The prosecution’s star witnesses were the two teenagers who the prosecution claimed had been abused by Larios. At the time of the incident, both girls were 14 years old, having troubles at home and enrolled by their parents in the program against their will.
During his opening statement, the prosecutor promised the jury that the first witness would explain how, shockingly, Larios had choked her with a C-clamp chokehold for 20 seconds. So one can imagine the jury’s surprise when, moments later, the girl took the stand and painted a completely different picture.
When it was his turn to examine the “victim,” Schwartz stood up and casually picked up where the prosecution had left off. Cross-examining juvenile witnesses is tricky business, especially when the witnesses are girls who are alleged to have been victims of abuse. If the lawyer comes on too strong, he looks callous. If the lawyer is not direct enough, the witness gets to paint her own picture and twist reality, unchallenged. During a truly masterful cross-examination, Schwartz threaded the needle perfectly and brought out the truth.
In response to his questions, the first witness described the alleged “C-clamp chokehold” as more of a hand placed on her upper chest/collarbone area, for no more than six seconds, in a way that didn’t hurt, didn’t leave a mark and didn’t impede her breathing. She explained that when the officer placed a hand on her upper chest, she had been in the middle of an angry panic attack, acting defiant, crying so hard she was having trouble breathing (we call that “hyperventilating”) and yelling. The girl admitted on the stand that after Larios placed a hand on her, she actually calmed down, agreed to participate and never had another problem at camp.
The prosecution’s second witness was even more favorable to the defense. During opening, the prosecutor had told the jury they would hear from this girl about how she was forced by Larios to sleep in handcuffs overnight in a wet sleeping bag. Instead, the witness testified on direct examination about how she had been placed in handcuffs after violently assaulting staff and threatening to harm the other kids. She explained that she knew as soon as she agreed not to hurt anybody, the handcuffs would come off, and that was exactly what happened.
This girl did not look, act or sound like a victim, because she did not want to be a victim and did not consider herself one. Again, during cross-examination by Schwartz, the whole picture was fleshed out. The “second victim” testified about how before the camp, she was skipping school, physically attacking her own mother and running away from home. After attending the camp, she stopped running away from home, grew very close to her mother and is currently earning college credits in her advanced high school classes. At the close of his cross-examination, Schwartz reiterated a question earlier posed by the prosecutor, with the same response from the witness: “What do you want to be when you grow up?” The now-almost-17-year-old smiled and answered firmly, “I want to be a law enforcement officer. Because being at the boot camp made me realize there are good cops out there, and I want to help my community.”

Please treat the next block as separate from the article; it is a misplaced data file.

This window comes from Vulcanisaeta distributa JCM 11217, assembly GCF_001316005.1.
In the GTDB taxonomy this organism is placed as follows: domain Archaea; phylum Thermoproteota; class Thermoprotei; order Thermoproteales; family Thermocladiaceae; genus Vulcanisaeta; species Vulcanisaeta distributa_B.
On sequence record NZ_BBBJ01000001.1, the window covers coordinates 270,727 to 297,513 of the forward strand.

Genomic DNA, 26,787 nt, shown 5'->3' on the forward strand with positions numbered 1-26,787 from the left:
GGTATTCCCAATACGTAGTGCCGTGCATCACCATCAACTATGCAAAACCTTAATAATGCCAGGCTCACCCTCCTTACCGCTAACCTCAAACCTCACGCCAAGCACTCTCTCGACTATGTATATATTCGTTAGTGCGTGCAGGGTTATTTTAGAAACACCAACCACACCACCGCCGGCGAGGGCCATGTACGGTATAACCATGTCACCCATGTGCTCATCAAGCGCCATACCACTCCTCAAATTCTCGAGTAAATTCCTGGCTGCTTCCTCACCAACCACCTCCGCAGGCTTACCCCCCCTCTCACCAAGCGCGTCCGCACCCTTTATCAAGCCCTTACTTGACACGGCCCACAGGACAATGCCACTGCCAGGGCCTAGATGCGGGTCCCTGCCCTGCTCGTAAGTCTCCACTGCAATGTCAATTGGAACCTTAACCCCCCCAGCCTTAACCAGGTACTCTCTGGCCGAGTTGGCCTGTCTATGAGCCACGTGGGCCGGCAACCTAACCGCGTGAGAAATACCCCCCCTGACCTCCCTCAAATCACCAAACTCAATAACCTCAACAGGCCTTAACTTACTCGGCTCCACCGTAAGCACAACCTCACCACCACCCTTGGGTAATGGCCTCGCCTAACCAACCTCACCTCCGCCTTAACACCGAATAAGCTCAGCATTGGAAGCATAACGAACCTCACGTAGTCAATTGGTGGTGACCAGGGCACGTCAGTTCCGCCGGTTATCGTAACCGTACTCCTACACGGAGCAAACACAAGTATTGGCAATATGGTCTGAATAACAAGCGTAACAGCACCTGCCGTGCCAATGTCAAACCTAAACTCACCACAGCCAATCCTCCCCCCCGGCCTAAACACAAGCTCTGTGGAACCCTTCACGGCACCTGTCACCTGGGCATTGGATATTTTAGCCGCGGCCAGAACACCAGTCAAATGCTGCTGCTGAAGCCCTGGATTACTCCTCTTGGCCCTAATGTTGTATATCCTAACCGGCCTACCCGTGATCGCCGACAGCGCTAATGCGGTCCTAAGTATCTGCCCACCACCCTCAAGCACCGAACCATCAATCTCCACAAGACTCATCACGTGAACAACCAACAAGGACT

Even with the favorable way the evidence seemed to come out during trial, the verdict was anything but certain. After all, Larios was accused of abusing children. Furthermore, the judge made two rulings about jury instructions that precluded the defense from presenting a “reasonable use of force” instruction under Graham v. Connor or a reasonable parental discipline instruction. The judge’s rulings opened the door for an argument that any offensive touching should lead to a conviction. Because the first alleged victim had testified that when our client’s hand was on her upper chest/collarbone area, she was in such “shock” that her “body had gone numb,” the jury could have easily concluded that the touching was offensive and unreasonable, convicting our client.
In his closing argument, Schwartz immediately went into attack mode, arguing to the jury that what was offensive was the way the prosecution presented its case, not Larios’ hand on the upper chest of a troubled, wayward 14-year-old whose screaming, movements and hyperventilating were more like a violent temper tantrum than an anxiety attack. Not only was Larios’ hand on this girl’s chest not offensive, it was absolutely necessary to stop the violent tantrum and bring the girl back to reality — which, by the girl’s own admission, it did.
The jury agreed, and on December 12, 2017, Larios’ nightmare came to an end with a full acquittal of all charges. One juror later told us that after closing arguments, the decision wasn’t even close. The same juror told us that the jury pretty much reached a verdict in about 40 minutes of deliberation, but decided to “sleep on it” and come back the next morning, to be sure. The official verdict was reached after less than an hour and a half of total deliberation.
Although the jury’s verdict might have been swift, it was really the culmination of two and a half years of preparation, pretrial motions and some fine trial work. A relieved and exuberant Officer Marissa Larios thanked G-d, the entire team at RLS for working so hard and diligently on her defense, her chief and department for supporting her throughout the entire process, and PORAC LDF for giving her attorneys the ability and resources it took to make this an easy decision for the jury.
About the Authors
Michael D. Schwartz is a partner and senior trial attorney in the Legal Defense practice group at Rains Lucia Stern St. Phalle & Silver, PC. He has successfully defended peace officers in some of California’s highest-profile criminal cases. Nicole Pifari, a former police officer, is a member of the Legal Defense practice group who handles criminal and administrative cases.
PORAC Legal Defense Administrator Ed Fishman Testimony: Law Enforcement Use of Body Cameras.